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Mulder Is Big Bore as A's Square Series

Baseball: Oakland left-hander baffles the Twins in 9-1 victory before crowd of 31,953. Chavez, Justice have the big hits.


OAKLAND — Tim Hudson is the ace of Oakland's rotation, the right-hander with the shaved head, elongated soul patch and nasty split-fingered fastball, and Barry Zito is the team's leading Cy Young Award candidate, the quirky left-hander who travels with pink satin pillow cases and has a passion for Taoism and other Eastern religions.

And then there is Mark Mulder, the 25-year-old Athletic left-hander whom Minnesota first baseman Doug Mientkiewicz refers to as "the same-old, boring, shut-you-out-for-seven-innings Mark Mulder."

The Zen-master General he isn't, but what Mulder seems to lack in odd personality traits or menacing looks, he more than makes up for in stuff, a point he drove home again Wednesday in Oakland's 9-1 rout of the Twins in Game 2 of an American League division series.

A sparse Network Associates Coliseum crowd of 31,953 saw Mulder limit Minnesota to one run and five hits and strike out three in six innings, as the A's evened the best-of-five series at one game apiece. Game 3 is Friday in Minneapolis.

Third baseman Eric Chavez and left fielder David Justice provided the big blows, Chavez hitting a three-run home run in the first inning and Justice a three-run triple to highlight a five-run fourth, as Oakland ended a five-game home playoff losing streak dating to Game 2 of the 2000 AL division series.

Mixing a 95-mph fastball, sinker, cut-fastball and slow curve, Mulder allowed one runner to reach second base in the first five innings before giving up Corey Koskie's leadoff homer in the sixth. That cut the lead to 9-1.

What made his performance even more impressive is that players from both teams agreed Mulder didn't have his best stuff. Mulder, who limited Twin left-handers to one hit in 11 at-bats, said he was overthrowing a bit and left too many balls up in the strike zone.

"What makes him so good is he makes adjustments to you," Mientkiewicz said. "If you're looking inside, he goes away; if you're looking away, he goes in.... You don't see too many guys throwing 95 with that much movement."

Another Mulder strength: He seems unflappable, which is why Oakland Manager Art Howe set up his playoff rotation so that Mulder, as he did against the Yankees in last year's division series, will start Game 5 if necessary.

"I don't think anybody would get rattled with his stuff," Mientkiewicz said. "The most emotion I've seen from him is when he gave up three home runs to us [Sept. 1]. He smacked his glove and we thought, 'This guy is coming unglued.' He's a confident young man. In a perfect world, I'd like to see him next year, not in Game 5."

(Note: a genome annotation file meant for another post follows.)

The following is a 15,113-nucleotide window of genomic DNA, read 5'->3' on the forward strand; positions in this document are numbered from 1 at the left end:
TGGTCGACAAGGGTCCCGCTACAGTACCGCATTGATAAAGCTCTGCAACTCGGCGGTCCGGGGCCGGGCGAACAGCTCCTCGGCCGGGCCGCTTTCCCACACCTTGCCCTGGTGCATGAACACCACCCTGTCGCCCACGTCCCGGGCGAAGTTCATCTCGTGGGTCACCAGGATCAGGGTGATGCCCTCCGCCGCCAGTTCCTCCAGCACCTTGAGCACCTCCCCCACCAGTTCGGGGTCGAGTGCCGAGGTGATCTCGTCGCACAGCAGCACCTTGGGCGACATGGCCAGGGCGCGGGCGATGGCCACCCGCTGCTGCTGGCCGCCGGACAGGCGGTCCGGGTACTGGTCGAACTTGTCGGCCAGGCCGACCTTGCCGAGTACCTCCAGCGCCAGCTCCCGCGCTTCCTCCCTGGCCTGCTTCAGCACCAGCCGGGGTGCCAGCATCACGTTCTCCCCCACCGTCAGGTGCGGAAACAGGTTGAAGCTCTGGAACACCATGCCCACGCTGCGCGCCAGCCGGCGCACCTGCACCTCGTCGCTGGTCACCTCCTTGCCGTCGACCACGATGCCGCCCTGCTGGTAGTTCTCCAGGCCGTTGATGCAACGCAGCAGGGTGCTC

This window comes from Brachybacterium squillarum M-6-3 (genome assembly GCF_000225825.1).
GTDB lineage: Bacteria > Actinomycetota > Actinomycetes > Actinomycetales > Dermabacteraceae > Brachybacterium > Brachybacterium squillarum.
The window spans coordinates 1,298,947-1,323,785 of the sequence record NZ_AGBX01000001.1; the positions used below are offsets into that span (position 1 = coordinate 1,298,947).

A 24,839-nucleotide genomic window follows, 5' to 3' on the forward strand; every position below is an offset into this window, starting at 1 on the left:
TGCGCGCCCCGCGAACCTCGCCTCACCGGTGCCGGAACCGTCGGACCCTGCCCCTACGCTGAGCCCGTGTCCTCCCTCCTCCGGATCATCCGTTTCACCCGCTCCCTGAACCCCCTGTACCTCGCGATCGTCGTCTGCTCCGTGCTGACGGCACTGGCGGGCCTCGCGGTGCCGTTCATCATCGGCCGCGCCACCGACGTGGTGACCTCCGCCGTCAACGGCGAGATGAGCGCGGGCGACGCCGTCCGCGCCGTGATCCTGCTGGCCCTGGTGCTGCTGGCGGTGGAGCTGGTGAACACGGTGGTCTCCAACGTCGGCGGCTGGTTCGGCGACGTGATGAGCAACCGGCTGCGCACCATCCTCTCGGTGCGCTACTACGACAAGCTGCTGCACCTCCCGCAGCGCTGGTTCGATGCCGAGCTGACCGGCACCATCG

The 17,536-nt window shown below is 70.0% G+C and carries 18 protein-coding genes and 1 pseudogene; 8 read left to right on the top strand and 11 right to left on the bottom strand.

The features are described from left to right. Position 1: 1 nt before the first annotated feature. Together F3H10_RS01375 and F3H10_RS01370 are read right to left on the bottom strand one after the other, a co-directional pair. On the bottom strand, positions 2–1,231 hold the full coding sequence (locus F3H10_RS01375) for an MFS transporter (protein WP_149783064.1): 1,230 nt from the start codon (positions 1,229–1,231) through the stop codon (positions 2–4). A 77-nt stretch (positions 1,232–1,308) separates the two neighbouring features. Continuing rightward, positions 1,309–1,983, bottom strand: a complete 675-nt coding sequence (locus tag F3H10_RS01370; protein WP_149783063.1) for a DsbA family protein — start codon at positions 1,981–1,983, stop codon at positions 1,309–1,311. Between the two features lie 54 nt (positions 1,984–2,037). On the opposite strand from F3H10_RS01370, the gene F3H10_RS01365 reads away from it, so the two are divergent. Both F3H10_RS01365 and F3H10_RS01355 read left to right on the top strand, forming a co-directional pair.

As they did in Game 1 Tuesday, the A's scored three runs in the first inning Wednesday, as Ray Durham walked, Scott Hatteberg doubled to right and Chavez smoked a home run to right, sending a 1-and-1 Joe Mays fastball far over the wall.

Chavez dropped his bat in the box and admired his work for a moment before breaking into his trot, but no one in the Oakland dugout considered it a victory lap.

The Twins overcame deficits of 3-0 in the first inning and 5-1 in the second in Tuesday's 7-5 win, and it looked as if they could hang around long enough to mount another comeback Wednesday when Mays escaped a first-and-third, no-out jam in the second and a bases-loaded, two-out jam in the third.

But the A's pounded Mays and reliever Tony Fiore for five two-out runs in the fourth and added another run in the fifth, putting the Twins in a 9-0 hole.

Durham was hit by a pitch with one out and Miguel Tejada, who struck out with runners on in the sixth and eighth innings Tuesday, lined an RBI double to left-center with two out. Chavez was intentionally walked, and Minnesota Manager Ron Gardenhire put in Fiore.

Jermaine Dye walked, and up stepped Justice, who has played in more postseason games (109) than any player in major league history and has hinted that this season may be his last.

Justice grounded career postseason hit No. 88 into the right-field corner for a bases-clearing triple. Mark Ellis capped the rally with an RBI infield single for an 8-0 lead, and Durham's double and Hatteberg's RBI single extended the lead to 9-0 in the fifth.

"At that point," Mientkiewicz said, "it was, 'Hurry up so they don't score 40 runs against us.' There wasn't much to worry about after the fifth inning."

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